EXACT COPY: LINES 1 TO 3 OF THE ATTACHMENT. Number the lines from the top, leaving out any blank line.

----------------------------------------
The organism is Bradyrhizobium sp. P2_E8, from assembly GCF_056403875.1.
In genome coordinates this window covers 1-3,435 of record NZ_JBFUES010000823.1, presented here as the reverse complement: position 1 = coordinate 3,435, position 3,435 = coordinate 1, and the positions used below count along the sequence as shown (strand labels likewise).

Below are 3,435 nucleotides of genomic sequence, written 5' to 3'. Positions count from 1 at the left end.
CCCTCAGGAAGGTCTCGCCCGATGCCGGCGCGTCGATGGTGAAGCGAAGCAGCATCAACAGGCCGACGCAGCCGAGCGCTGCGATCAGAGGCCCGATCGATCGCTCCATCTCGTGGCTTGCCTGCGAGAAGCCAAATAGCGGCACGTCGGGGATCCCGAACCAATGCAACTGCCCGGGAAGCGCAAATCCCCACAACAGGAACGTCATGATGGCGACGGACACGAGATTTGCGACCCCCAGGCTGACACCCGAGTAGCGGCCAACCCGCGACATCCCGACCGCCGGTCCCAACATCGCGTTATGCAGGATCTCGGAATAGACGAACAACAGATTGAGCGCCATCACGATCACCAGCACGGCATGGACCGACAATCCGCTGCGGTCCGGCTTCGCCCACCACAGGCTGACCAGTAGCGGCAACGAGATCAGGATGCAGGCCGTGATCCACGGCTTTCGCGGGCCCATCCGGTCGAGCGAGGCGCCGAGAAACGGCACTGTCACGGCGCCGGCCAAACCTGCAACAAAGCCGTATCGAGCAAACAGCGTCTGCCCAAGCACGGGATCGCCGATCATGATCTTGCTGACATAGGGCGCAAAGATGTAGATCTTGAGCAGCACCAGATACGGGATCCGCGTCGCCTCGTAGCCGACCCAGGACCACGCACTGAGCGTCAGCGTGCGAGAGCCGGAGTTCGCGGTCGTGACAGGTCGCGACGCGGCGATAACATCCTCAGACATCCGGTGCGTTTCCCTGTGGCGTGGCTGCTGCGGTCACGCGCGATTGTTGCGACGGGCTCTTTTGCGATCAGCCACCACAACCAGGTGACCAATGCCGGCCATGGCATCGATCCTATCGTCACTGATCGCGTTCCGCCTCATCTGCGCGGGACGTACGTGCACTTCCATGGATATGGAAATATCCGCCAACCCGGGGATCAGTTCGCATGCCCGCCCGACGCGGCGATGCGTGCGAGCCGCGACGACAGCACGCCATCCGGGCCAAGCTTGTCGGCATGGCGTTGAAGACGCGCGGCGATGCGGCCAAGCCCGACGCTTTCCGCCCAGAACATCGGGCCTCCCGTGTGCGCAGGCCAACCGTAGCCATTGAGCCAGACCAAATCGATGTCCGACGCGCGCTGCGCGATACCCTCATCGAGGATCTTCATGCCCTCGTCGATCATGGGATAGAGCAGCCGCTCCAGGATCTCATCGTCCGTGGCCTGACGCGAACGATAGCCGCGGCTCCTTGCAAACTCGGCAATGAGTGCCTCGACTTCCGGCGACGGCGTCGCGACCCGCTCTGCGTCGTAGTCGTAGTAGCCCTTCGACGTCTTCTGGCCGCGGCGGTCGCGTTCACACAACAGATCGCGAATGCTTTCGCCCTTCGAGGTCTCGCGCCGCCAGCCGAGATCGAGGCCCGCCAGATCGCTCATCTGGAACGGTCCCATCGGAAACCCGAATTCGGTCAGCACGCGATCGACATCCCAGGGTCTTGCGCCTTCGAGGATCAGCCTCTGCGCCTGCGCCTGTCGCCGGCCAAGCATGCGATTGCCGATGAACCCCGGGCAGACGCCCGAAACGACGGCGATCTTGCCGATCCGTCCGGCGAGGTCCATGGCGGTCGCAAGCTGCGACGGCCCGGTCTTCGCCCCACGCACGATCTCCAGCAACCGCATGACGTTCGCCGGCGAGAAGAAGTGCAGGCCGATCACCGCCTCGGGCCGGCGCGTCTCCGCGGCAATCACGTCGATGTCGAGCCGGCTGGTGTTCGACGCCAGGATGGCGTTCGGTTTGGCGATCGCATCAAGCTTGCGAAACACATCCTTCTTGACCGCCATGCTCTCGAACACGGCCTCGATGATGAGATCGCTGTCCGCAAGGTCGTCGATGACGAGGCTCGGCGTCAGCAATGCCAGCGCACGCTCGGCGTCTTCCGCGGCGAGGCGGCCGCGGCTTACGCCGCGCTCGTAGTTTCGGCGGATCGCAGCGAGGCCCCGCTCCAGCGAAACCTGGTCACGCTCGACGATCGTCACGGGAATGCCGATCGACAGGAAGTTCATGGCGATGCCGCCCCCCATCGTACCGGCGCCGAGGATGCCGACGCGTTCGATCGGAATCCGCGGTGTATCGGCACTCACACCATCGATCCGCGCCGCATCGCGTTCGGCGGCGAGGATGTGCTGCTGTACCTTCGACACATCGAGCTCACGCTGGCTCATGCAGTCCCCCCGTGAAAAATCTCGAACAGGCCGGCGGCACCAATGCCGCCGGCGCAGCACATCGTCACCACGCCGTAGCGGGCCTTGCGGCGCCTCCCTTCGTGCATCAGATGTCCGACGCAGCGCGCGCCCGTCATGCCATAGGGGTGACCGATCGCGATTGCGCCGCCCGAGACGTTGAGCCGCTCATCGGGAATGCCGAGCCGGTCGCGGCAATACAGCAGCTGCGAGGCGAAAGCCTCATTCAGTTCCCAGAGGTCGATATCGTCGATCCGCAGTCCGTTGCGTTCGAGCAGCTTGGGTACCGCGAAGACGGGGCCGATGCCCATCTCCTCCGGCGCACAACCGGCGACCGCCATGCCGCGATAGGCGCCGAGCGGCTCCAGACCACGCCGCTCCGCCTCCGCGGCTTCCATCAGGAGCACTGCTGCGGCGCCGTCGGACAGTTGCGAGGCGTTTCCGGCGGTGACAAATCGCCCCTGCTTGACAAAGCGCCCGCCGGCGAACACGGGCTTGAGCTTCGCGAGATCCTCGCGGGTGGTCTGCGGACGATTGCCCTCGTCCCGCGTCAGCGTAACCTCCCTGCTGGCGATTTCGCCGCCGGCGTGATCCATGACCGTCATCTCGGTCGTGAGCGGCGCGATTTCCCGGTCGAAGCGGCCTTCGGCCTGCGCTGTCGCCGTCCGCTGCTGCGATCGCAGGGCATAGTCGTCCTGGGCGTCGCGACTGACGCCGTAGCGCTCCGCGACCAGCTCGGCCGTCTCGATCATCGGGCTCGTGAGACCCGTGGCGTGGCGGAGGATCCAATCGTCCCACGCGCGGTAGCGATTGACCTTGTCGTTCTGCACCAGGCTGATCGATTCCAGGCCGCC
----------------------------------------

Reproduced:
The organism is Bradyrhizobium sp. P2_E8, from assembly GCF_056403875.1.
In genome coordinates this window covers 1-3,435 of record NZ_JBFUES010000823.1, presented here as the reverse complement: position 1 = coordinate 3,435, position 3,435 = coordinate 1, and the positions used below count along the sequence as shown (strand labels likewise).

Below are 3,435 nucleotides of genomic sequence, written 5' to 3'. Positions count from 1 at the left end.